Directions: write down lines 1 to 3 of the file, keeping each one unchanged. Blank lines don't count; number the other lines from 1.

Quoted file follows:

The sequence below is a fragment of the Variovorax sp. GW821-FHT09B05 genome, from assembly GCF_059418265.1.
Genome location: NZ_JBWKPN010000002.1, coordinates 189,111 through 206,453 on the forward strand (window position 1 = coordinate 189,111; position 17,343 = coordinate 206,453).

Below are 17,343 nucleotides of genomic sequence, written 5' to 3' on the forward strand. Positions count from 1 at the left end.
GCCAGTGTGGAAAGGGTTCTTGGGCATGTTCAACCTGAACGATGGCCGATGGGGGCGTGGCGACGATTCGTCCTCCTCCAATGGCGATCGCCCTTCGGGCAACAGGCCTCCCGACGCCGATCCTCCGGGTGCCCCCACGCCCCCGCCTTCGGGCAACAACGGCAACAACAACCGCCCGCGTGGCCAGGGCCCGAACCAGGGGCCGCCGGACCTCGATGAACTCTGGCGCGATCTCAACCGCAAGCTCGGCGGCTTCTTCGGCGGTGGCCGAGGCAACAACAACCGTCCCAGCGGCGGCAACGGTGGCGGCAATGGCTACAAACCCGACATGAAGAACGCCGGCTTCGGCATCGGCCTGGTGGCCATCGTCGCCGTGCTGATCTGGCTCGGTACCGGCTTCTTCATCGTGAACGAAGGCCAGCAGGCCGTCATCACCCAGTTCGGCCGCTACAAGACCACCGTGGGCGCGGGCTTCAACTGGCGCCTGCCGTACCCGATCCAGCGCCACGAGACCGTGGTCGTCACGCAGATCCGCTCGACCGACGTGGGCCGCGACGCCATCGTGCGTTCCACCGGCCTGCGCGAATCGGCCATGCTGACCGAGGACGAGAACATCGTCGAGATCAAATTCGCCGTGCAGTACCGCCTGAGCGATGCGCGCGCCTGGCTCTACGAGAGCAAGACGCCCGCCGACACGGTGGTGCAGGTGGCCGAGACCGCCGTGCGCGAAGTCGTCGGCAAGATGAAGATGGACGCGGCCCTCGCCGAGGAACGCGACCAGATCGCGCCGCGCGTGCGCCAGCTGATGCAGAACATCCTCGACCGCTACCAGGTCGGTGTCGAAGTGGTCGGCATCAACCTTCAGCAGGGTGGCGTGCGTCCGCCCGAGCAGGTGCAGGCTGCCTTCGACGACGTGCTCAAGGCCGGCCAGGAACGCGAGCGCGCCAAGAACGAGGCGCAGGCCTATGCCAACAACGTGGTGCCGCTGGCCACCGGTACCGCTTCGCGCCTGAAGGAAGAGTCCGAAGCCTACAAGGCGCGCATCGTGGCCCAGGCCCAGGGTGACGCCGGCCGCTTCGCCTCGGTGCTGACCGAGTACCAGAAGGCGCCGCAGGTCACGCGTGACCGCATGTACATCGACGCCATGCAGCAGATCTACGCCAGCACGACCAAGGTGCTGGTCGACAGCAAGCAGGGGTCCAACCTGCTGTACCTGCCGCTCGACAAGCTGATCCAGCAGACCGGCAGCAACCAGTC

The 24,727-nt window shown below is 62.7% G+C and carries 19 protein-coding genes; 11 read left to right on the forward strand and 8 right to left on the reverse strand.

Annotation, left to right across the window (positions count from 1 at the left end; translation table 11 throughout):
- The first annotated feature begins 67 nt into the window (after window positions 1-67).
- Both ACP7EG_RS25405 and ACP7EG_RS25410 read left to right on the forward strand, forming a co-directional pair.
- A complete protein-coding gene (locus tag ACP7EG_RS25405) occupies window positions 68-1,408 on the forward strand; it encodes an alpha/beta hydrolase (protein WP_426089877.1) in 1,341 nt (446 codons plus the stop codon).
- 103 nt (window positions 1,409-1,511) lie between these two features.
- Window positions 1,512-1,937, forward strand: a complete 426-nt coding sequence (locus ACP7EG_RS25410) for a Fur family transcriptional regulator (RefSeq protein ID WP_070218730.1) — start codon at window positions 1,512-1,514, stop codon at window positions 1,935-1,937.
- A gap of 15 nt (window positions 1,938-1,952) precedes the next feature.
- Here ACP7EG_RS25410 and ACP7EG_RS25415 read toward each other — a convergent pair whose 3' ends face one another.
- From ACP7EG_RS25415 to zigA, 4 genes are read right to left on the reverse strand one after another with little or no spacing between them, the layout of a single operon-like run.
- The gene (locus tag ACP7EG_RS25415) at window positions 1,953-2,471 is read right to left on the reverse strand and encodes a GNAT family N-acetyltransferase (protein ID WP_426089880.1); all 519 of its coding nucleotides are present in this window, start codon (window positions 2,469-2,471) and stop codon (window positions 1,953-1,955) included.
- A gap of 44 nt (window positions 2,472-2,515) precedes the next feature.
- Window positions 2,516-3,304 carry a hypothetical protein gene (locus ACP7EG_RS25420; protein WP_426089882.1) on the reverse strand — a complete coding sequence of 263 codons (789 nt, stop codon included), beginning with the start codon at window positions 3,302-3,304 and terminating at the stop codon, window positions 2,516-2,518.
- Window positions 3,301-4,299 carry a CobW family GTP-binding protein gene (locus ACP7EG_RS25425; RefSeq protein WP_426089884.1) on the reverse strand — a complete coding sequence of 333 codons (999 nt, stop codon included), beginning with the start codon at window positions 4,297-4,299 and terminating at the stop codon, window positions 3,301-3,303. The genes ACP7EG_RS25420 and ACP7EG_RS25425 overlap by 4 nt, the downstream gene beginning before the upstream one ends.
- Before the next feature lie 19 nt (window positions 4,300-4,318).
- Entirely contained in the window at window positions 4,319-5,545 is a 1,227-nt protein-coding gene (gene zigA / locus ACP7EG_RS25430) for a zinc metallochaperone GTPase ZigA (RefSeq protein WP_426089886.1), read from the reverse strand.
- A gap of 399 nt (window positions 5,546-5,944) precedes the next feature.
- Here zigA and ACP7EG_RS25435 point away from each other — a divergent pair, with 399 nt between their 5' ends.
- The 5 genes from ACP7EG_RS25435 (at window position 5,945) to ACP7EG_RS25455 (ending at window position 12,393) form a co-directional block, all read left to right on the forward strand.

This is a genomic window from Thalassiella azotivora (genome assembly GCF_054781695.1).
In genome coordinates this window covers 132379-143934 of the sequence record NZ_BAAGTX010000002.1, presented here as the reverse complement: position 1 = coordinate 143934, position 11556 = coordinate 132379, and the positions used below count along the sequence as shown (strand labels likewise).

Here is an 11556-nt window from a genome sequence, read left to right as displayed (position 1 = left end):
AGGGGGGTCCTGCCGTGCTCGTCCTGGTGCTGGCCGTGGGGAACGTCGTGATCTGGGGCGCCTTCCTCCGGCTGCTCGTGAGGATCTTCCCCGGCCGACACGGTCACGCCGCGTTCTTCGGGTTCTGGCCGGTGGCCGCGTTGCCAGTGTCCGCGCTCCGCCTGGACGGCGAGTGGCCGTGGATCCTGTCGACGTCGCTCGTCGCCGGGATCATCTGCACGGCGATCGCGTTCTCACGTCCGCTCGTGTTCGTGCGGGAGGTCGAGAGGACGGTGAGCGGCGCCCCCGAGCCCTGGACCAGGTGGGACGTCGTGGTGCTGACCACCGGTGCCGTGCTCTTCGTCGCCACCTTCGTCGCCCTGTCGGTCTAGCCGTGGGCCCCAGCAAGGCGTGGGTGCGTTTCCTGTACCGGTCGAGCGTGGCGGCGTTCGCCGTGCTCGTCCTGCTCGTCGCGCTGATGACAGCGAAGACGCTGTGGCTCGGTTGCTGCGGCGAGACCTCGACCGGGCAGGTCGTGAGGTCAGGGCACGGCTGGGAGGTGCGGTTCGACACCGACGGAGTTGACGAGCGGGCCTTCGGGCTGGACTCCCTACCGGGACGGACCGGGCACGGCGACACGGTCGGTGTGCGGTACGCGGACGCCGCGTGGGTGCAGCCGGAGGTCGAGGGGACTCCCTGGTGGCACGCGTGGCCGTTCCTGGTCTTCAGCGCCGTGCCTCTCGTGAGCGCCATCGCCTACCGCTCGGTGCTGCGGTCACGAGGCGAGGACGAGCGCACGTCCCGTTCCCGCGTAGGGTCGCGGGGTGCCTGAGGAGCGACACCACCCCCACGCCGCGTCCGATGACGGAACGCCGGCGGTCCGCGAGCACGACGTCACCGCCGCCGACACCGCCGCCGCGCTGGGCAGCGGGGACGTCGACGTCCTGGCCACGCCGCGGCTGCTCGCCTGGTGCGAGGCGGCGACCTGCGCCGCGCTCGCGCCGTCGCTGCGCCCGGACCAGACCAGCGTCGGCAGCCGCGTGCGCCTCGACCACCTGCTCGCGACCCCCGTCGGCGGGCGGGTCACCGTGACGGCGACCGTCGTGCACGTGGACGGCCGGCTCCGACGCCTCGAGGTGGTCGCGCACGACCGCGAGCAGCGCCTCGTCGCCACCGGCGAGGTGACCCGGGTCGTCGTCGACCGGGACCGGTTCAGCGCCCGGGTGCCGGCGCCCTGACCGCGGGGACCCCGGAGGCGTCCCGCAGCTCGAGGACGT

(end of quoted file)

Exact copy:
The sequence below is a fragment of the Variovorax sp. GW821-FHT09B05 genome, from assembly GCF_059418265.1.
Genome location: NZ_JBWKPN010000002.1, coordinates 189,111 through 206,453 on the forward strand (window position 1 = coordinate 189,111; position 17,343 = coordinate 206,453).

Below are 17,343 nucleotides of genomic sequence, written 5' to 3' on the forward strand. Positions count from 1 at the left end.